The Art of Genes. How Organisms Make Themselves by Enrico Coen Oxford University Press, Oxford, UK 386 pages, UK£ 20.00 019 850343 1
Reviewing Enrico Coen's book has proved to be a challenging task for me. Not because it is not good—on the contrary, it is a truly impressive book. The challenge for me has been to evaluate The Art of Genes without considering similar ideas discussed in another remarkable book that I had recently reviewed: The Triple Helix by Richard Lewontin (EMBO reports, December 2000). But Coen's book is unique as it uses and transforms the process of creating a painting as a metaphor to explain developmental biology. By using painting as an example, the author, a Fellow of the Royal Society, and Professor of Genetics at the John Innes Centre in Norwich, UK, does not want to diminish the creative aspect of the other fine arts. Indeed, he admits that any human creative act comes closer to describing the process of development, rather than the prevalent notion of simply following a set of instructions.
Biological development of an organism is not merely a read‐out and implementation of a set of genetic instructions. As in painting, development is a continuing interaction between the ‘painter genotype’ and the ‘canvas phenotype’ that finally produces a living organism. The generation of an individual entity through developmental processes is indeed a more creative act than the purely mechanical concept of molecular copying and reproducing could explain. It is due to the painting‐like process of development that no two biological entities are exactly the same—not even monozygotic twins or clones. This does not, however, mean that there are no rules or boundaries for growth and development to proceed. Certainly, there is an intrinsic consistency and reproducibility in development, which ensures that the principle of ‘like begets like’ is maintained.
The Art of Genes is organised in eighteen metaphorically titled chapters, such as ‘Painting a Picture’, ‘The Expanding Canvas’, ‘Scents and Sensitivities’ or ‘The Story of Colour’. Each chapter starts with the painting metaphor to describe different aspects of developmental biology. For instance, the second chapter ‘Copying and Creating’ introduces the basic mechanisms of DNA replication, transcription, translation and cell division. The following chapter, ‘A Question of Interpretation’, discusses formation of patterns during development by comparing the evolution of butterfly patterns and human designs. It also explains how such patterns can change through a series of modifications where each step depends on prior events. In this context, Coen argues that identifying an absolute starting point for development is not important, but rather understanding the nature of a process in which the cells of an organism go through various stages of growth and differentiation. Although the fertilised egg may be primed with some initial ‘colours’ from the mother, it does not contain the final picture. Early colours are not like miniatures of the final painting; they just provide an elementary frame of reference, which is gradually elaborated through a series of further interpretations.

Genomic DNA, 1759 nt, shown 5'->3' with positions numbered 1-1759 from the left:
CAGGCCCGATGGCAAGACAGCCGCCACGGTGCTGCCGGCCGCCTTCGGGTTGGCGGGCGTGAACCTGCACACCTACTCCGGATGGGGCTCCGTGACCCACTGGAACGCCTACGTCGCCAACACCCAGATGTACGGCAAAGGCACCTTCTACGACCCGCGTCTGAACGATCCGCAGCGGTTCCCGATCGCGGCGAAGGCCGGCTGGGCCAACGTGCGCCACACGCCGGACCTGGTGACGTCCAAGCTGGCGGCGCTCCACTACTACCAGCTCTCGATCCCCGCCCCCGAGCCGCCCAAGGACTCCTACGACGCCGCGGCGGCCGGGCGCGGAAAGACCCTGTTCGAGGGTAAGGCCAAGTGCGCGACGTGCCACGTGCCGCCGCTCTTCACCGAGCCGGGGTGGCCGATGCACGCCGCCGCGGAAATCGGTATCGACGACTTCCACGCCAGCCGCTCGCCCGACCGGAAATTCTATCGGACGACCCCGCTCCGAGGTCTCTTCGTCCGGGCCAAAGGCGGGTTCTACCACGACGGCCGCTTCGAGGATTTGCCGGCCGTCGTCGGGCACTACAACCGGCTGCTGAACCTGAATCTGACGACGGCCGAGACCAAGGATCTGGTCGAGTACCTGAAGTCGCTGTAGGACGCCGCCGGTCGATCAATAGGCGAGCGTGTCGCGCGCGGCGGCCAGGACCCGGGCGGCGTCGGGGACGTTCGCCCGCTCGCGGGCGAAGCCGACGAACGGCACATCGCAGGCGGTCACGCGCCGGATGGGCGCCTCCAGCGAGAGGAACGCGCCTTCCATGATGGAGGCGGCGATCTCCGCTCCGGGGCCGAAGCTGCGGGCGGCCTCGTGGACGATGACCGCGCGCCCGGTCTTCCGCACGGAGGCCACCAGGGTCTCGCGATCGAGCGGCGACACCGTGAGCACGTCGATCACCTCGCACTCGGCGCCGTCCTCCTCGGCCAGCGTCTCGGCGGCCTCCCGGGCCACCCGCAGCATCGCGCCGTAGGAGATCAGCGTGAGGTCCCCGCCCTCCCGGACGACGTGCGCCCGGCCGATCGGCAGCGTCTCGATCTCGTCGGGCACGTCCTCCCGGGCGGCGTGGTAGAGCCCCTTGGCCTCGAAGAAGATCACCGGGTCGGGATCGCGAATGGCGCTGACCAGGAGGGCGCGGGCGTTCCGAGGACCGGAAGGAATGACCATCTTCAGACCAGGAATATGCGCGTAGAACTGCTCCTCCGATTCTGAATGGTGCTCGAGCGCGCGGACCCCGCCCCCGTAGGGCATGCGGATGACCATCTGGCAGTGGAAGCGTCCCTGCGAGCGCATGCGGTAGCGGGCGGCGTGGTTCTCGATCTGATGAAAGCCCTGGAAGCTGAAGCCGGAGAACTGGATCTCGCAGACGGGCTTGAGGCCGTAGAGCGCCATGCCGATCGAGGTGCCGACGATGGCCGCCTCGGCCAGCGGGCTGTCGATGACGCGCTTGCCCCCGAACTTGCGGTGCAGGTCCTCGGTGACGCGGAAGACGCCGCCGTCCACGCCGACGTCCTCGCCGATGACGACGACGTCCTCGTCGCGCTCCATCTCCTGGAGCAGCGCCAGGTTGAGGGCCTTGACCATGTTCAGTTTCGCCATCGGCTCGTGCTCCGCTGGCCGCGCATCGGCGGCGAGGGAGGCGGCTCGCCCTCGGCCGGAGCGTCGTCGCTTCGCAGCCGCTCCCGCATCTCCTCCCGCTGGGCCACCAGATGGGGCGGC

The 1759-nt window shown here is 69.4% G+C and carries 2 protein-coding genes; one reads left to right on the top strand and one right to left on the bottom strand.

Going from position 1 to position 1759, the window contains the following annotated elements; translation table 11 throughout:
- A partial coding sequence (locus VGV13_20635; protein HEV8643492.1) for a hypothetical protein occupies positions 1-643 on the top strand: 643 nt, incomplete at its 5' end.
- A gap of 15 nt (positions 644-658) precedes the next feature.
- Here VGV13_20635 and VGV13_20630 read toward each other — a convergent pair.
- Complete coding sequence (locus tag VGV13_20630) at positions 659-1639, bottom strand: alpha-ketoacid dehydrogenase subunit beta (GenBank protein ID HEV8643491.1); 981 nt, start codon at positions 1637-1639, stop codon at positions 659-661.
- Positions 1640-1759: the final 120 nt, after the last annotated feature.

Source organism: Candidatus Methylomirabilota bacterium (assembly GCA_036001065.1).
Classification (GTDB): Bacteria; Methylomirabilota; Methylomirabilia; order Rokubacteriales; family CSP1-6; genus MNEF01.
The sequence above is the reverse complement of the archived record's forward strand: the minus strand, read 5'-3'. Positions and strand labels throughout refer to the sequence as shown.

While dwelling on the metaphor of development as painting, Coen is fully aware of the fact that he could be misunderstood as a vitalist or creationist. His main point is to demonstrate that natural developmental processes cannot be simplified to notions of industrial production. His book is another effort, like that of Richard Lewontin, to liberate biological organisms from the reductionist and deterministic clamps of physics and chemistry as well as from the metaphors of machines and computers. But apart from this philosophical undertaking, Coen's analysis of developmental biology, starting at the molecular level and ending with the development of an organism's shape and form, is a fascinating and entertaining read.
Finally, the author reverses his metaphor to explain human creativity, which, as he believes, is grounded in the biological and cultural heritage of each individual. In his view, creativity does not come out of the blue, but rather is a result of developmental processes, which continually interpret and build on our genes, our experiences and preceding biological and mental developments. Indeed, the true art of genes lies in their ability to go through a process of painting the self and, in the case of human beings, enable them to create new paintings in both literal and metaphorical senses. Coen's book invites readers to share this vision and understanding of the process of development. But be prepared. Just like the act of painting, reading this book with its excursionist writing style also demands commitment, determination and perseverance. And in order to understand development, you should try your hand at painting too.
- Copyright © 2001 European Molecular Biology Organization
The author is at the Danish Centre for Molecular Gerontology at the University of Aarhus, Denmark. E‐mail: